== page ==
Some history of the Lamp Tavern on Great Russell Street at Hockley in Birmingham in Warwickshire


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The Lamp Tavern beer house was located on the western side of Great Russell Street, between Brearley Street and New John Street West.

Birmingham : Map Extract showing the locations of the Rose Tavern and Lamp Tavern on Great Russell Street at Hockley [1889]

Birmingham : Site of Lamp Tavern on Great Russell Street at Hockley [1960]

The Lamp Tavern once occupied the premises seen here with the roller door. The small shop to the right of the gated entry used to be a very early gramophone shop, trading before the First World War.

During the Edwardian period the Lamp Tavern was later operated by Mitchell's and Butler's.

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More information on the Lamp Tavern on Great Russell Street to follow. I probably created the page as I had a link to the Lamp Tavern from another page. When building the site it is easier to place links as they crop up rather than go back later on. I realise this is frustrating if you were specifically looking for information on the Lamp Tavern. There is information on Birmingham dotted around the website - click here for a suitable starting place.

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Licensees of the Lamp Tavern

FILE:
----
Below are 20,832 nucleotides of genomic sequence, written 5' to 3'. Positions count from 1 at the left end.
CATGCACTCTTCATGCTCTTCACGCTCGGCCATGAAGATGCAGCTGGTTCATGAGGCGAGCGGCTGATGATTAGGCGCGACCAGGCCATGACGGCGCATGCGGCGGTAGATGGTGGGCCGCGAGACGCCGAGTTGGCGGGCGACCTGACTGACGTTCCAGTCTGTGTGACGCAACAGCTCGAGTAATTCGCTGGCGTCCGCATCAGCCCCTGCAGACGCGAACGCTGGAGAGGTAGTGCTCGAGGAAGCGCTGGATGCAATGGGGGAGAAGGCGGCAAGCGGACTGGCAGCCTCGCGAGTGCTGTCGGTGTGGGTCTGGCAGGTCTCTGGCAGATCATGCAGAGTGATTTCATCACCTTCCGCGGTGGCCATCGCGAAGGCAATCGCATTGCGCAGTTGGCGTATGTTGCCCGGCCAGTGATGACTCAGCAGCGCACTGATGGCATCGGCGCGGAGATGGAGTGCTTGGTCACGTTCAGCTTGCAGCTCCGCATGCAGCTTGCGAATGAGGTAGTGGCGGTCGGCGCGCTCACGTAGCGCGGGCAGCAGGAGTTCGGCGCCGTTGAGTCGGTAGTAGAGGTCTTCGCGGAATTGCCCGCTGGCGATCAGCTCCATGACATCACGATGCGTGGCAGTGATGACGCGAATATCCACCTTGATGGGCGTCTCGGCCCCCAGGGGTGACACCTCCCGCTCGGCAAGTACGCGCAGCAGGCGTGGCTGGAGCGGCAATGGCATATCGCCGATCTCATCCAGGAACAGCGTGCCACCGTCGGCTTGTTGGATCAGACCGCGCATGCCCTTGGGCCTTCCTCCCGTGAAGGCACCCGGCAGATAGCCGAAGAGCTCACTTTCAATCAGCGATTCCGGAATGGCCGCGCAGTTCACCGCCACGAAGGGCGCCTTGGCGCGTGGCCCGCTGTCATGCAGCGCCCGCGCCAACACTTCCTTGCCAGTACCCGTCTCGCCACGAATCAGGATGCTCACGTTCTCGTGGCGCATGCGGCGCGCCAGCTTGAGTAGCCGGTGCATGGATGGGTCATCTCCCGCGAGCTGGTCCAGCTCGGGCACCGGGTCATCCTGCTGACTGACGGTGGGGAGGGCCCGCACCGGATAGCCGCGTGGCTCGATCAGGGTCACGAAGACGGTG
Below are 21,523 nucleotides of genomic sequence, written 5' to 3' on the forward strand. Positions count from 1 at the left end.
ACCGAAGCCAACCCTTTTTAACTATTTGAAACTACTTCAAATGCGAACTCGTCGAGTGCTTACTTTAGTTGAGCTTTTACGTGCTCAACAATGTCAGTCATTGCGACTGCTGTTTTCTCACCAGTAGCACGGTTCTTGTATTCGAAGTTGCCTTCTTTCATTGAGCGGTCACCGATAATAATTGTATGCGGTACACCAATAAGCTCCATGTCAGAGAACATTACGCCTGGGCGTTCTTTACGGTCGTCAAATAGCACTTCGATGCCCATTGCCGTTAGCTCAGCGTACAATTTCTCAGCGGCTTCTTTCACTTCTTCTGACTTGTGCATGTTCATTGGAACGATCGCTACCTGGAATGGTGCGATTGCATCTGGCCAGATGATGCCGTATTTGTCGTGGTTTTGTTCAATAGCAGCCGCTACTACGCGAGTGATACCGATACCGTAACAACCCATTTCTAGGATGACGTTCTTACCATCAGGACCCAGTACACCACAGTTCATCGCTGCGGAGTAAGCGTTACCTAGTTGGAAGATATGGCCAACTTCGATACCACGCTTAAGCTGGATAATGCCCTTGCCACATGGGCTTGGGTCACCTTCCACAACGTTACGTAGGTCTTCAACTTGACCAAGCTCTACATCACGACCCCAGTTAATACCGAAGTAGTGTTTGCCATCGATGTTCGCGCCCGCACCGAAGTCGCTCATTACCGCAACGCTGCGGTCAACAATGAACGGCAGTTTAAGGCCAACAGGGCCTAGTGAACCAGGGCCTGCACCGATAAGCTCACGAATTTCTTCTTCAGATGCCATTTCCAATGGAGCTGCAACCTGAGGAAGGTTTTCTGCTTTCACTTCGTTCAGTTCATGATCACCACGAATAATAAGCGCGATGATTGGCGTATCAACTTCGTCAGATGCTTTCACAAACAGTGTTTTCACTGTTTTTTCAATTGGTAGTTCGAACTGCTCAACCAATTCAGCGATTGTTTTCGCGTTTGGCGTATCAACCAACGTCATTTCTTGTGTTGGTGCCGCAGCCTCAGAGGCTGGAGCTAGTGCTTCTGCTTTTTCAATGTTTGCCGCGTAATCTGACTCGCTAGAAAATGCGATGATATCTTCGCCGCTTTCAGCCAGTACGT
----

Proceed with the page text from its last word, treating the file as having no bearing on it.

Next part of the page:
1866 - Reuben Johnson
1871 - Frederick Bullpit
1871 - D. Bullpit
1872 - Angelina Uglow
1872 - Charles Johnson
1892 - Arthur Mackenzie
1903 - George William Walton
1908 - Sidman Nash
Note : this is not a complete list of licensees for this pub.

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Related Newspaper Articles

"Edwin Butler [48], tramway car conductor, Lamp Tavern, Great Russell Street, was charged with embezzling various sums of money, the property of his employers, the Birmingham Tramways and Omnibus Company Limited. Mr. Buller [for Mr. Crowther Davies] appeared to prosecute, and Mr. Cheston defended. From the evidence, it appeared that the prisoner had been employed by the prosecutors as a conductor on the tramway car plying between Monmouth Street and Villa Cross. Being suspected of dishonesty, a watch was set upon him, and during Wednesday and Thursday last there was a deficiency in his returns of about 6s. The prosecution, however, failed to point out any specific sum which had been embezzled by the prisoner, and he was discharged, Mr. Kynnersley remarking that it was a case of great suspicion."
"Alleged Embezzlement by a Tramway Cab Conductor"
Aris's Birmingham Gazette : July 1st 1876 Page 6

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